Also, regarding grades, there was the shyness thing. I could never go ask a teacher why a grade was low, what I had done wrong. I can remember sitting at my desk thinking about it; envisioning every step I would take; the moment the teacher would notice I wasn’t going out the door but had turned toward him; his questioning face; my searing blush and the pounding in my ears; the hideous vulnerability of asking for help. After rehearsing it a few times, I’d get up and leave.

I’d arrive home angry at my cowardice, refuse to help my mother vacuum because somehow it was all her fault, then hide in my room knowing I was a failure on all counts but maybe it would be okay when I was a famous writer and everyone looked back, amazed that they’d had a genius in their midst and never known it. And my mom would forgive me for being a bad daughter.

Janet Frame wrote about this kind of shyness, although hers was much worse. Her prose is precise and lucid, and I find it unbearably painful. I just read an obit of her, to refresh my memory, and it praised her “lightness of touch” in the autobiography (the middle volume An Angel at My Table was made into the film of the same name by Jane Campion). To me the light was a glare; it was the light they leave on in interrogation rooms; it was the truth that annihilates. But then extreme shyness, to those who have no idea what it’s like, has a mystery and charm—the hidden person, the fear that is so much like desire, that is in fact desire; the possibility of opening the box—that those who have experienced it can only feel baffled by.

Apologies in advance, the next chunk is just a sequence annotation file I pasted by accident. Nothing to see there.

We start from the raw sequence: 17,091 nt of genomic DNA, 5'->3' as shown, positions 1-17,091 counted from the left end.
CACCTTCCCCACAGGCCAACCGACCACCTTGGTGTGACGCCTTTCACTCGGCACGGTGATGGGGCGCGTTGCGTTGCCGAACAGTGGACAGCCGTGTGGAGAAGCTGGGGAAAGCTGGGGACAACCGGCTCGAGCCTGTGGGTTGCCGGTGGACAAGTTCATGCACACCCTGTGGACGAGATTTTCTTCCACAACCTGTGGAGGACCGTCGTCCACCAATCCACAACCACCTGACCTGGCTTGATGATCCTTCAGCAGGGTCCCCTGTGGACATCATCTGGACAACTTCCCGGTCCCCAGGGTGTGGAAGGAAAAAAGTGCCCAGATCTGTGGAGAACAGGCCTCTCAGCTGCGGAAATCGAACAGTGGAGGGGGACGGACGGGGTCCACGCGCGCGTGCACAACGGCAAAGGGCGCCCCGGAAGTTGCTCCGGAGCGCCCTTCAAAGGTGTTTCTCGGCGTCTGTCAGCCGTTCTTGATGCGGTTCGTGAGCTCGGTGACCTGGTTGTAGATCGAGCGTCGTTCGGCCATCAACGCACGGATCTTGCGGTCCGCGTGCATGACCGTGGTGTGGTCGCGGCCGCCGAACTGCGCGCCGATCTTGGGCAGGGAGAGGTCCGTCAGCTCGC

“You’re shy,” people used to croon: how cute it was, how modestly girlish! I was like a fawn they could coax to eat tidbits from their hands. I wanted to bite their fingers off. I wanted to proclaim that I was not sweet, nor modest, nor girlish: I was a dirty-minded homicidal multi-sexed monstrosity, and what the fuck is it to you, anyway, asshole? You looking at me?

Well, of course I drank. Crème de menthe, watching TV in the late afternoon/evening, staining my teeth green. And the rest of the time impersonating a pretty girl who liked wine and sleeping with boys, who intimidated them with her sexual forthrightness, and went home with their confessions of feeling—I don’t mean about me—like smooth stones striped with minerals. Boys showed their souls during sex in those days. I don’t know if they do now.

And if I woke up and the day promised solitude, I would into slip into my daytime skin as if into that of a kitsune, read poetry, wander outside into the light or clouds or wind, staring at the lovely edges of things. There was so much me, a superabundance I never communicated and which now is now a fossil in the museum I visit when I write to you, dear readers.

Woodstock is a key to that whole period because I was there so briefly, left so unwillingly. It was what I was and what I wasn’t: the brilliant (in brains or personality) talkative kids were the siblings who didn’t know me, the kind of person I could be if I wasn’t impaired. I soaked them up. “You’re always watching,” Jerome told me.

I couldn’t tell him what I saw, how glorious he was with his dirty blond hair and sardonic grin, how glorious they all were, 16 year old barefoot goddesses and boys like sidekick charmers in Shakespeare.

I want to write about all of it, and my 20s, and the last 12 years. The missed opportunities, the mistakes and losses—in books, you know, failures and disasters are the interesting parts. I’ve been a writer for decades. Perhaps it’s time to actually become a book, and care only about what’s new, striking, active; what’s changed or revealed. Not what feels good or hurts. Sounds challenging, doesn’t it? Life is kicking me in that direction with big boots.